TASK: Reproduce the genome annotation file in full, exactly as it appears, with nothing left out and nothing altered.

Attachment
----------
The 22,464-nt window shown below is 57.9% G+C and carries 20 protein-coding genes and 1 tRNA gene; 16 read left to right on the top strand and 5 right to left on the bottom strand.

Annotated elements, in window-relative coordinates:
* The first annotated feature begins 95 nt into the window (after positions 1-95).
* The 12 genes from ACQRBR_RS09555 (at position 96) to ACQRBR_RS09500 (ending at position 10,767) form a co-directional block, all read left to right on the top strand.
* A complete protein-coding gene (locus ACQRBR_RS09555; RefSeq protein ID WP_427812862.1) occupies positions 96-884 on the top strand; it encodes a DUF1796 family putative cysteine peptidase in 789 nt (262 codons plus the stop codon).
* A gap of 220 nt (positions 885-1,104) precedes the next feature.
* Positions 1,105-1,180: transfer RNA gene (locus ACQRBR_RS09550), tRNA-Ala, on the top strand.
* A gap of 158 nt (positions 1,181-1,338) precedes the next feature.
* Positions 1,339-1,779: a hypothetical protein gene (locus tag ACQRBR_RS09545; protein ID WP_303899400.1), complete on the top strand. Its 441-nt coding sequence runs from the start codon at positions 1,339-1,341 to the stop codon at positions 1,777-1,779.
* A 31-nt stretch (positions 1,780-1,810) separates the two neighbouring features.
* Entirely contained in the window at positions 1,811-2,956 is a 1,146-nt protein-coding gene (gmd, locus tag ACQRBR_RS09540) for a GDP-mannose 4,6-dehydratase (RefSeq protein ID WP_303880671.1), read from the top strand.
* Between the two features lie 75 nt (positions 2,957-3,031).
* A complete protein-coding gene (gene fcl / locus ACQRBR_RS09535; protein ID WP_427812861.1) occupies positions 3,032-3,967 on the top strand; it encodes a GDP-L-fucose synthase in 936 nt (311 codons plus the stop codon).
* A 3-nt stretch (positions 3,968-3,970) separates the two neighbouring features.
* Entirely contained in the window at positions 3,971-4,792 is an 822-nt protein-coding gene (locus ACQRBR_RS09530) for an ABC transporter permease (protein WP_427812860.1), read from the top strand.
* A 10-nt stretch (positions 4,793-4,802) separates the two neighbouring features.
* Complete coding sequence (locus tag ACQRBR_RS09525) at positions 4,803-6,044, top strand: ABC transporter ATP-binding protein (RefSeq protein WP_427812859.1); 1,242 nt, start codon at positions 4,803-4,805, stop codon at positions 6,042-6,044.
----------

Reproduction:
The 22,464-nt window shown below is 57.9% G+C and carries 20 protein-coding genes and 1 tRNA gene; 16 read left to right on the top strand and 5 right to left on the bottom strand.

Annotated elements, in window-relative coordinates:
* The first annotated feature begins 95 nt into the window (after positions 1-95).
* The 12 genes from ACQRBR_RS09555 (at position 96) to ACQRBR_RS09500 (ending at position 10,767) form a co-directional block, all read left to right on the top strand.
* A complete protein-coding gene (locus ACQRBR_RS09555; RefSeq protein ID WP_427812862.1) occupies positions 96-884 on the top strand; it encodes a DUF1796 family putative cysteine peptidase in 789 nt (262 codons plus the stop codon).
* A gap of 220 nt (positions 885-1,104) precedes the next feature.
* Positions 1,105-1,180: transfer RNA gene (locus ACQRBR_RS09550), tRNA-Ala, on the top strand.
* A gap of 158 nt (positions 1,181-1,338) precedes the next feature.
* Positions 1,339-1,779: a hypothetical protein gene (locus tag ACQRBR_RS09545; protein ID WP_303899400.1), complete on the top strand. Its 441-nt coding sequence runs from the start codon at positions 1,339-1,341 to the stop codon at positions 1,777-1,779.
* A 31-nt stretch (positions 1,780-1,810) separates the two neighbouring features.
* Entirely contained in the window at positions 1,811-2,956 is a 1,146-nt protein-coding gene (gmd, locus tag ACQRBR_RS09540) for a GDP-mannose 4,6-dehydratase (RefSeq protein ID WP_303880671.1), read from the top strand.
* Between the two features lie 75 nt (positions 2,957-3,031).
* A complete protein-coding gene (gene fcl / locus ACQRBR_RS09535; protein ID WP_427812861.1) occupies positions 3,032-3,967 on the top strand; it encodes a GDP-L-fucose synthase in 936 nt (311 codons plus the stop codon).
* A 3-nt stretch (positions 3,968-3,970) separates the two neighbouring features.
* Entirely contained in the window at positions 3,971-4,792 is an 822-nt protein-coding gene (locus ACQRBR_RS09530) for an ABC transporter permease (protein WP_427812860.1), read from the top strand.
* A 10-nt stretch (positions 4,793-4,802) separates the two neighbouring features.
* Complete coding sequence (locus tag ACQRBR_RS09525) at positions 4,803-6,044, top strand: ABC transporter ATP-binding protein (RefSeq protein WP_427812859.1); 1,242 nt, start codon at positions 4,803-4,805, stop codon at positions 6,042-6,044.